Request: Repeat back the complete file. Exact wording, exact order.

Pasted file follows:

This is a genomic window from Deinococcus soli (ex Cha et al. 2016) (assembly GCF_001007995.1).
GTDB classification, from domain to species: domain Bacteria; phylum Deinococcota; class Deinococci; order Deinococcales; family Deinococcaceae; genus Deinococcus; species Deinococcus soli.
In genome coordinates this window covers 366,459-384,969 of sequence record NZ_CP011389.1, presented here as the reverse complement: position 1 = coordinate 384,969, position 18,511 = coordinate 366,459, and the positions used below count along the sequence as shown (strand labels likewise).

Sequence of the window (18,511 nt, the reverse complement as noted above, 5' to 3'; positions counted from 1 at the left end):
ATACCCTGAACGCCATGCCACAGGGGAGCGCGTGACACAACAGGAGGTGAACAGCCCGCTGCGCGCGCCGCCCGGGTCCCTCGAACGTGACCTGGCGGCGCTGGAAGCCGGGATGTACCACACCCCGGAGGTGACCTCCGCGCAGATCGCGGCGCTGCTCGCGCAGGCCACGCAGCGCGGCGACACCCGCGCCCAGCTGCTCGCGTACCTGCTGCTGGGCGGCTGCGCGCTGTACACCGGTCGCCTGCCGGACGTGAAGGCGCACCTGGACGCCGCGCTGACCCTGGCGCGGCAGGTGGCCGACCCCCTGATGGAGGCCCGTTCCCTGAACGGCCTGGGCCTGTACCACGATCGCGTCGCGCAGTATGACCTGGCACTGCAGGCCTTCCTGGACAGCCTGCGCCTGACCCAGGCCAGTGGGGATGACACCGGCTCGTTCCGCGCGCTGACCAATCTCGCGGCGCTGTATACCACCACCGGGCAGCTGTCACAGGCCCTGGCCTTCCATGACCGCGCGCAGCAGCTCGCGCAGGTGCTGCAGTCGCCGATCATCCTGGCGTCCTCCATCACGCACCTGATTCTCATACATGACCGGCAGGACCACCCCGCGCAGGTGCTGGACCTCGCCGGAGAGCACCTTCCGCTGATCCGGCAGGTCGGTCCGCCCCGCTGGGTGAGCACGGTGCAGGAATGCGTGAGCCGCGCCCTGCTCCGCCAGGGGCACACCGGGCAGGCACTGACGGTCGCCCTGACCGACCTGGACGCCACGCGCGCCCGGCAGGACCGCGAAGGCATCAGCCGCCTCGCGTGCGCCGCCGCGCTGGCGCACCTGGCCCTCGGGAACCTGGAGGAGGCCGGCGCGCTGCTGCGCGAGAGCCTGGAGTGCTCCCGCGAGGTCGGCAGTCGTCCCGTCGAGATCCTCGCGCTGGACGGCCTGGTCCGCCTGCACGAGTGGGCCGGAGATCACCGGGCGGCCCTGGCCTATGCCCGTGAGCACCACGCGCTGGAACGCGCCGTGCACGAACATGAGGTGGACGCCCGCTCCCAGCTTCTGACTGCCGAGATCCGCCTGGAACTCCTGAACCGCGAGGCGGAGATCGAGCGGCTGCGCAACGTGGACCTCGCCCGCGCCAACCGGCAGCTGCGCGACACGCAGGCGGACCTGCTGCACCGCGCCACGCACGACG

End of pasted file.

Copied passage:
This is a genomic window from Deinococcus soli (ex Cha et al. 2016) (assembly GCF_001007995.1).
GTDB classification, from domain to species: domain Bacteria; phylum Deinococcota; class Deinococci; order Deinococcales; family Deinococcaceae; genus Deinococcus; species Deinococcus soli.
In genome coordinates this window covers 366,459-384,969 of sequence record NZ_CP011389.1, presented here as the reverse complement: position 1 = coordinate 384,969, position 18,511 = coordinate 366,459, and the positions used below count along the sequence as shown (strand labels likewise).

Sequence of the window (18,511 nt, the reverse complement as noted above, 5' to 3'; positions counted from 1 at the left end):
ATACCCTGAACGCCATGCCACAGGGGAGCGCGTGACACAACAGGAGGTGAACAGCCCGCTGCGCGCGCCGCCCGGGTCCCTCGAACGTGACCTGGCGGCGCTGGAAGCCGGGATGTACCACACCCCGGAGGTGACCTCCGCGCAGATCGCGGCGCTGCTCGCGCAGGCCACGCAGCGCGGCGACACCCGCGCCCAGCTGCTCGCGTACCTGCTGCTGGGCGGCTGCGCGCTGTACACCGGTCGCCTGCCGGACGTGAAGGCGCACCTGGACGCCGCGCTGACCCTGGCGCGGCAGGTGGCCGACCCCCTGATGGAGGCCCGTTCCCTGAACGGCCTGGGCCTGTACCACGATCGCGTCGCGCAGTATGACCTGGCACTGCAGGCCTTCCTGGACAGCCTGCGCCTGACCCAGGCCAGTGGGGATGACACCGGCTCGTTCCGCGCGCTGACCAATCTCGCGGCGCTGTATACCACCACCGGGCAGCTGTCACAGGCCCTGGCCTTCCATGACCGCGCGCAGCAGCTCGCGCAGGTGCTGCAGTCGCCGATCATCCTGGCGTCCTCCATCACGCACCTGATTCTCATACATGACCGGCAGGACCACCCCGCGCAGGTGCTGGACCTCGCCGGAGAGCACCTTCCGCTGATCCGGCAGGTCGGTCCGCCCCGCTGGGTGAGCACGGTGCAGGAATGCGTGAGCCGCGCCCTGCTCCGCCAGGGGCACACCGGGCAGGCACTGACGGTCGCCCTGACCGACCTGGACGCCACGCGCGCCCGGCAGGACCGCGAAGGCATCAGCCGCCTCGCGTGCGCCGCCGCGCTGGCGCACCTGGCCCTCGGGAACCTGGAGGAGGCCGGCGCGCTGCTGCGCGAGAGCCTGGAGTGCTCCCGCGAGGTCGGCAGTCGTCCCGTCGAGATCCTCGCGCTGGACGGCCTGGTCCGCCTGCACGAGTGGGCCGGAGATCACCGGGCGGCCCTGGCCTATGCCCGTGAGCACCACGCGCTGGAACGCGCCGTGCACGAACATGAGGTGGACGCCCGCTCCCAGCTTCTGACTGCCGAGATCCGCCTGGAACTCCTGAACCGCGAGGCGGAGATCGAGCGGCTGCGCAACGTGGACCTCGCCCGCGCCAACCGGCAGCTGCGCGACACGCAGGCGGACCTGCTGCACCGCGCCACGCACGACG